The current study revealed that there was negative correlation of serum follistatin level with FSH in pregnant and nonpregnant women (r = −0.05, −0.19), respectively. Our study agreed with study done by El-Shafey et al.[25] who found that follistatin concentrations were negatively affected with FSH (r = −0.355). Our findings also agreed with study done by Mubarak et al.[26] and Suganthi et al.[27] They indicated that the relationship between serum follistatin and FSH for nonpregnant women study was negatively correlated. This confirmed that follistatin leads to increase production of ovarian androgens and reduce FSH levels in the blood due to blocking FSH stimulation by neutralization of activins, and subsequently results in defect in follicular development and block folliculogenesis, reduced fertility, and early loss of reproduction.[26]

The current study showed that there was weak negative correlation of serum follistatin level with E2 level in pregnant women, (r = −0.07) and positive correlation of serum follistatin level with E2 in nonpregnant women, (r = 0.044). In agreement with our findings, Mubarak et al.'s [26] and Muttukrishna et al.'s [21] study showed negative correlation between FST and estrogen in missed and recurrent miscarriages. Furthermore, Eldar-Geva et al.[28] found that there was negative correlation between FST and E2 in obese nonobese PCOS. This negative correlation of FST with E2 may be due to that follistatin inhibits FSH and estrogen synthesis. In addition to that granulosa cell LH receptors may also lead to decrease enhancement of oocyte maturation.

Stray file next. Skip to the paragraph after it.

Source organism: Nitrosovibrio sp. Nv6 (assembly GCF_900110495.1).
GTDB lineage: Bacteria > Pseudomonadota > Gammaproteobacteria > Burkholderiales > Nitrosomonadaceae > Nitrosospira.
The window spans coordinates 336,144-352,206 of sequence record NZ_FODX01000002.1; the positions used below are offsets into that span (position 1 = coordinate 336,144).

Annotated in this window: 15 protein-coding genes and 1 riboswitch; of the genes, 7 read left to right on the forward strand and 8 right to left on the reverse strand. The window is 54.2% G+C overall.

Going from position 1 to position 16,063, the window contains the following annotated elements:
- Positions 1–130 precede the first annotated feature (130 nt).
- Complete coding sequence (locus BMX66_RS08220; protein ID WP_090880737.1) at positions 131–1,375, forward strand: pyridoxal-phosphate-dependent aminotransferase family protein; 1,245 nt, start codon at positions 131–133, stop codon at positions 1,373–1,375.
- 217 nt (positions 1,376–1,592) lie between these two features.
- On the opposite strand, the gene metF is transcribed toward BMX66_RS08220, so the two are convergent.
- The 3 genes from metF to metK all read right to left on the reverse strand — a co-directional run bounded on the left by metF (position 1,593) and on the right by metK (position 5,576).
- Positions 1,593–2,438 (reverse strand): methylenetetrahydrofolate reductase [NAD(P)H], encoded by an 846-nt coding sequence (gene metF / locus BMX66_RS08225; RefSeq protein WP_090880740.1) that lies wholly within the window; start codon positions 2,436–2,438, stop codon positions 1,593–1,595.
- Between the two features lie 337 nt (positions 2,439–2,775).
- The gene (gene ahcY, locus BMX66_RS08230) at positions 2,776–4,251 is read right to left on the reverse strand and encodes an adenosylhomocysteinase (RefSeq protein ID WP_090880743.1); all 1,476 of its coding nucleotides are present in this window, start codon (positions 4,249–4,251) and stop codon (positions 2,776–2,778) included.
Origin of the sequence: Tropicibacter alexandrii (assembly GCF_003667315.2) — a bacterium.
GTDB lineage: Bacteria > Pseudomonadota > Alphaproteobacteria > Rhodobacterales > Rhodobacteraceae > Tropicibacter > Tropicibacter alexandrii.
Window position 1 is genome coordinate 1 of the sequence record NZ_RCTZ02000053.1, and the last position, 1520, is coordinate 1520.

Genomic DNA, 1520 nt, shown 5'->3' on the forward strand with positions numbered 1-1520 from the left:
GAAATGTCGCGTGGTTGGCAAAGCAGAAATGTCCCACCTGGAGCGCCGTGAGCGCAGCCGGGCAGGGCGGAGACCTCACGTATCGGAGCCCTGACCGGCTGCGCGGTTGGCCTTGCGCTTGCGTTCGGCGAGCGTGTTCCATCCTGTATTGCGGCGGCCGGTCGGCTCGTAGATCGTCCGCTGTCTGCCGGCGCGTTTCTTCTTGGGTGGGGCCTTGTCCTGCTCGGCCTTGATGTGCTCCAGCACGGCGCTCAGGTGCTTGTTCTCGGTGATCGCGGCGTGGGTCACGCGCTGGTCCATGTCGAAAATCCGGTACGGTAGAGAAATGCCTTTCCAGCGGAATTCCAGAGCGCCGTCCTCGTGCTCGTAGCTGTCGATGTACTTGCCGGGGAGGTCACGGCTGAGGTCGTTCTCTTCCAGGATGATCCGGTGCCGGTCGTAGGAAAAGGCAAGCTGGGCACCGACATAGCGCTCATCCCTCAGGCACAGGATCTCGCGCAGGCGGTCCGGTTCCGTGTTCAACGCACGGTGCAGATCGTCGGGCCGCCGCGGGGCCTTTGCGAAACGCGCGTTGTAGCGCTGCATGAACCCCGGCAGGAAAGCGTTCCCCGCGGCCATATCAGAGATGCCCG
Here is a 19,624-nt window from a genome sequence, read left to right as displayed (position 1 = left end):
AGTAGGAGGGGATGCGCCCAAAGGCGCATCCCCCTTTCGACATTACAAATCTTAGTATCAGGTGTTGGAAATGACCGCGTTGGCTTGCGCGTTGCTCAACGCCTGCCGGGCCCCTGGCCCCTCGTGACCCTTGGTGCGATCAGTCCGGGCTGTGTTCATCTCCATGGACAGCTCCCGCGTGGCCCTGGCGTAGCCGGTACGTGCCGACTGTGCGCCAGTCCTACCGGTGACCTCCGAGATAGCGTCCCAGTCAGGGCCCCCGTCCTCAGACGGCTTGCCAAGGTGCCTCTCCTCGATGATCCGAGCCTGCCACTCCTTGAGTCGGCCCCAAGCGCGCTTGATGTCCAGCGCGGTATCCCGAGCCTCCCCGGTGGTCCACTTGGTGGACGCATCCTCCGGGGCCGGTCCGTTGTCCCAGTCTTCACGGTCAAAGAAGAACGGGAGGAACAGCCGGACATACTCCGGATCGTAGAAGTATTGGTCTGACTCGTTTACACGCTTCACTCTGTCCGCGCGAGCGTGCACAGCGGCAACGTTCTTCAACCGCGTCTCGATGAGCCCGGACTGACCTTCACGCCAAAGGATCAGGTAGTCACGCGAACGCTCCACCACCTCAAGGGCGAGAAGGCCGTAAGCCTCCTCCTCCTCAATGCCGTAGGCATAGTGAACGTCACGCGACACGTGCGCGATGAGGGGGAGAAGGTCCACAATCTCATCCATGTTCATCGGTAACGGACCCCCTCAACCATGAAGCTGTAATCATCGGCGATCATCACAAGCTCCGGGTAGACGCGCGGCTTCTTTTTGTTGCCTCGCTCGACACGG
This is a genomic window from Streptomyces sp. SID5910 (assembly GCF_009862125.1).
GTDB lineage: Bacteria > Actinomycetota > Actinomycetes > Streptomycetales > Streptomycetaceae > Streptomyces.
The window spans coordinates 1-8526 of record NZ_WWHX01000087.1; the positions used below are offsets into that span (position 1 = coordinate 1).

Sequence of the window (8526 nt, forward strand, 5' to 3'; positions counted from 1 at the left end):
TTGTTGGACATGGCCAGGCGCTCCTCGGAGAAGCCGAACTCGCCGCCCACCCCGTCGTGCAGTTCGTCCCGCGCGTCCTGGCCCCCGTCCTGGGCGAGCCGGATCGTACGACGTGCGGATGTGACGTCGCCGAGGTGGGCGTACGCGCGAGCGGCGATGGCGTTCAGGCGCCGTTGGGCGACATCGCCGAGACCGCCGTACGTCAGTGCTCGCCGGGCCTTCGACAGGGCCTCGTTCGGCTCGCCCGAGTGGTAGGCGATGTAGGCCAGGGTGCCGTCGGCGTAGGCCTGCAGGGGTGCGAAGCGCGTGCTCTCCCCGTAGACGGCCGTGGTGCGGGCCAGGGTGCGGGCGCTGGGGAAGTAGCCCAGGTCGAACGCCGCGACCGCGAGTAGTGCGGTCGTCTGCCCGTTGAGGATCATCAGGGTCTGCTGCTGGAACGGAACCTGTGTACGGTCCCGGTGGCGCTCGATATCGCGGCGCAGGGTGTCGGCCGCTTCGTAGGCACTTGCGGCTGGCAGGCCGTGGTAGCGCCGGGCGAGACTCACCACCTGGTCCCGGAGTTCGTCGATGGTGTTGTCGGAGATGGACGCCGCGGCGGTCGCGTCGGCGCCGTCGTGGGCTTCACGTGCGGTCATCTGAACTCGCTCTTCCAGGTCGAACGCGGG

The current results disagree with study done by Fujiwara et al.,[29] who found that there was a positive correlation of E2 with FST during pregnancy. This may be due elevation of serum estradiol and follistatin levels after treatment with a GNRH agonist and gonadotropin.


  Conclusions Top


There was no relation of serum follistatin with pregnancy after ICSI.

Financial support and sponsorship

Nil.

Conflicts of interest

There are no conflicts of interest.